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reign, is consummated in the present, or is confined wholly

to the present.

Where the offence is confined wholly to a preceding reign, it must be laid against the peace of the late king (1), but if it conclude also against the peace of the present king, the latter branch of the conclusion may be rejected as surplusage (m).

If a man be indicted for erecting a weir in one reign, and continuing it in a second, and conclude that it was erected and continued against the peace of the then king, without adding against the peace of the late king, it will be defective, for the gist of the indictment is the erecting, which wrong was done in the reign of the former king (n), and the offence should be laid against the peace of both.

But, thirdly, if in that case the erection had been made mere inducement, and the continuance of the nuisance had formed the gist of the indictment, the conclusion, contra pacem regis nunc, would have been good (o).

If an indictment be found against a man for an offence, laid contra pacem domini regis nunc, he may be arraigned upon that indictment after the demise of the king; for the indictment is not discontinued by the demise of the king, though in some instances process is (p).

With respect to the averment, that the offence was committed in contemptum regis, the only authority for it appears to be a solitary dictum in the year book, 4 H. 6. pl. 7. which seems to admit that the averment is necessary in an indictment on a statute.

The averment contra coronam et dignitatem is used in

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many precedents (q), but there does not appear to be any decision in which they have been deemed essential to an indictment, and in Holbrook's case it was adjudged that an indictment for a riot was good without them (r).

Although every count of an indictment professes to contain a description of a distinct offence, and therefore it is proper to add to each a separate conclusion; yet since, in many precedents, each of which comprises a number of offences, there is no more than a general conclusion, such a conclusion appears to be sufficient (s).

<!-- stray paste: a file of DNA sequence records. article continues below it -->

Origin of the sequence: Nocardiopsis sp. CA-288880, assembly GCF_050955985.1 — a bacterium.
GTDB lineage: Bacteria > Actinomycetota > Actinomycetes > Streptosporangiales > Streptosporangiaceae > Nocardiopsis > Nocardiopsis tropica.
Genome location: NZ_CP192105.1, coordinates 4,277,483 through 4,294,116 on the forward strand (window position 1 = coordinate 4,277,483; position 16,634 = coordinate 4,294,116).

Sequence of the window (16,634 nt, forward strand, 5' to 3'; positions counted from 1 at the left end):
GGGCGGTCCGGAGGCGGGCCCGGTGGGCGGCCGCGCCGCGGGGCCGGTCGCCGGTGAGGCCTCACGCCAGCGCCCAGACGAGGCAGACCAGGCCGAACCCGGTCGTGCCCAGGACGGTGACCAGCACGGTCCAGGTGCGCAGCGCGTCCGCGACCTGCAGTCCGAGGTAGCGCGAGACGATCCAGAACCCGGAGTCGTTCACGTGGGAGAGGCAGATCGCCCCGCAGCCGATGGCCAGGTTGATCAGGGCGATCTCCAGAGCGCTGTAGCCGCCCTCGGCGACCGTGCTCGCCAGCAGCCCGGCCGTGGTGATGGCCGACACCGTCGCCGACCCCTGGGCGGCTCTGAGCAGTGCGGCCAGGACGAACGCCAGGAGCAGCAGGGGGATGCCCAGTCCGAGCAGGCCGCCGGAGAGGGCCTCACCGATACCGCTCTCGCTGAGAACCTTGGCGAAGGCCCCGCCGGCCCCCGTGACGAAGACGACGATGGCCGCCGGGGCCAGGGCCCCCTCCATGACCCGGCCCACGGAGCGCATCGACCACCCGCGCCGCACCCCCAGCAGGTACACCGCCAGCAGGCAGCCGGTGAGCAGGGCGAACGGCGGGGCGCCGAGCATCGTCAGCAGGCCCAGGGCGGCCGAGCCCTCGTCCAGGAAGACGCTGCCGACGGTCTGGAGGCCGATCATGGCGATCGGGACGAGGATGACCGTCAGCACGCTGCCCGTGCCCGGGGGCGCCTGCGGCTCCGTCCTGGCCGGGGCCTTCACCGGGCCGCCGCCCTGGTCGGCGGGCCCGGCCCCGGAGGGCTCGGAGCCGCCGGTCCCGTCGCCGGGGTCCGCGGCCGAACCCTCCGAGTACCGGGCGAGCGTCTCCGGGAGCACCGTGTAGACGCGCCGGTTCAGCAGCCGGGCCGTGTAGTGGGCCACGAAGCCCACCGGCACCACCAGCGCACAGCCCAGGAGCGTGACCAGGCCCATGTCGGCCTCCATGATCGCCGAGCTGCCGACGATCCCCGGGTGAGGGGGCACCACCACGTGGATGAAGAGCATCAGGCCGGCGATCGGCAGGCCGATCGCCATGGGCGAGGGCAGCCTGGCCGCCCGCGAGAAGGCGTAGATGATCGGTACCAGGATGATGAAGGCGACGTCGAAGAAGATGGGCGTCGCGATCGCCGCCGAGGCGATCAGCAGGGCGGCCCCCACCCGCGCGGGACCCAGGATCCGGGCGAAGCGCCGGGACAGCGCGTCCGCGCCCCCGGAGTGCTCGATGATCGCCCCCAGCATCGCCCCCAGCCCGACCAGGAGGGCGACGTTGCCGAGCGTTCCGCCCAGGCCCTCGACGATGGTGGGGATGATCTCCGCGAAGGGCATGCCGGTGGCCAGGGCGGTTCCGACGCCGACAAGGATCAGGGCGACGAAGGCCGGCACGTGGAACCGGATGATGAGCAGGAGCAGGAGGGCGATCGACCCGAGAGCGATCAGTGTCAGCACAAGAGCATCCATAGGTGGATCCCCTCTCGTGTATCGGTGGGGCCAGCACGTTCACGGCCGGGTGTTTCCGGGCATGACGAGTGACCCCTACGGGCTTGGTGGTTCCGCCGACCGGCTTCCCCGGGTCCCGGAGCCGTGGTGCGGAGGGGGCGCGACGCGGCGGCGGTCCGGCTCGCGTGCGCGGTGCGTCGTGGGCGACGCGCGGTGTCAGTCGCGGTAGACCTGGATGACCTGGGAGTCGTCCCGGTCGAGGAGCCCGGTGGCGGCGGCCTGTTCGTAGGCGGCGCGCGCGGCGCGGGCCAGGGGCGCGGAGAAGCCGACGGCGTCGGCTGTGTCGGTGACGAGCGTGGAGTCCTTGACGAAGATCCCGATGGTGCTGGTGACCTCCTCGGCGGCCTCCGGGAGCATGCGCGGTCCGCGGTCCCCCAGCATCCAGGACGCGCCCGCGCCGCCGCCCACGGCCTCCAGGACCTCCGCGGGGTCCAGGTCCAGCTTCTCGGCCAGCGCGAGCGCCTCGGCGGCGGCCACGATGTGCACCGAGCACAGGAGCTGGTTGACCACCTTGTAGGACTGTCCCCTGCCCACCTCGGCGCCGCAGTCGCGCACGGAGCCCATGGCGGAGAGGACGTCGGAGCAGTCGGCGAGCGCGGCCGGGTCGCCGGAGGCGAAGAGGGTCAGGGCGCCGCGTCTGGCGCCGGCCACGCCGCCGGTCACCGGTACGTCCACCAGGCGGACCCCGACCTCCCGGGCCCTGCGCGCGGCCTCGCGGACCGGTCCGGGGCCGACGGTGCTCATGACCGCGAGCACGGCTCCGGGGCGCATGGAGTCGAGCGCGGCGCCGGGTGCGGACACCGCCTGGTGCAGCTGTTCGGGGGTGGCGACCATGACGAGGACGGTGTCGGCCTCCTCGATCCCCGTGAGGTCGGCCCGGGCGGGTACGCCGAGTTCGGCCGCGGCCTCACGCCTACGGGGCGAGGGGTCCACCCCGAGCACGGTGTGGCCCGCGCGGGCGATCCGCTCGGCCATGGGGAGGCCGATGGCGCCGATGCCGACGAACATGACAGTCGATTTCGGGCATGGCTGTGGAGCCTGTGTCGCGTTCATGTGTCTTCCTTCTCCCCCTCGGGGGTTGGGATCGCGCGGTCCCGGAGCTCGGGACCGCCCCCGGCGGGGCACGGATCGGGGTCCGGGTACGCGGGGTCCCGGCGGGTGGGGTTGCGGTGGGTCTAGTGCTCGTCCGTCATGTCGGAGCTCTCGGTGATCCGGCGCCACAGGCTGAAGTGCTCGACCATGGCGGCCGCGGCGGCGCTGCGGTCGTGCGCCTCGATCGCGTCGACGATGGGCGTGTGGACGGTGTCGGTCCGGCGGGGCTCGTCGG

In a conviction for deer-stealing, several offences were laid to have been committed on different days, and it was holden, that the general averment illicité occidit applied to all.

(9) Most of the precedents of indictments in Coke's Ent. and Tremaine's Ent. conclude so. (r) 2 Roll. Ab. 82. 2 Hale, 188.

(s) R. v. Speed, Ld. Ray. 583. and see R. v. Broughton, Trem. 111. Ib. 227. 248. 45.


Indictments founded upon Statutes.

I. Recital of the Statute and Effect af a Variance, p. 200.

II. Description of the Offence:-1st. in Reference to the

Circumstances mentioned in the Purview, p. 206;

and 2dly. in Reference to the Language of the Statute, p. 211.

III. Conclusion against the Form of the Statute, p. 215.

IN describing the averments essential to indictments, according to the division which was proposed, no distinction has been made between those which are framed upon the common law definition of an offence, and those founded upon the purview of a prohibitory statute. Neither, with propriety, can any distinction be made as to the degree of particularity and precision essential to the description of the two classes of offences; for a statute, in general, merely dèfines the offence, without prescribing the technical language in which a charge of that offence is to be expressed on the face of the indictment; and in principle, the same degree of certainty is requisite in the description of both statutable and common law offences, for, though the definitions are of different origin, whatever particularity is useful and necessary in the one case, must be equally so in the other.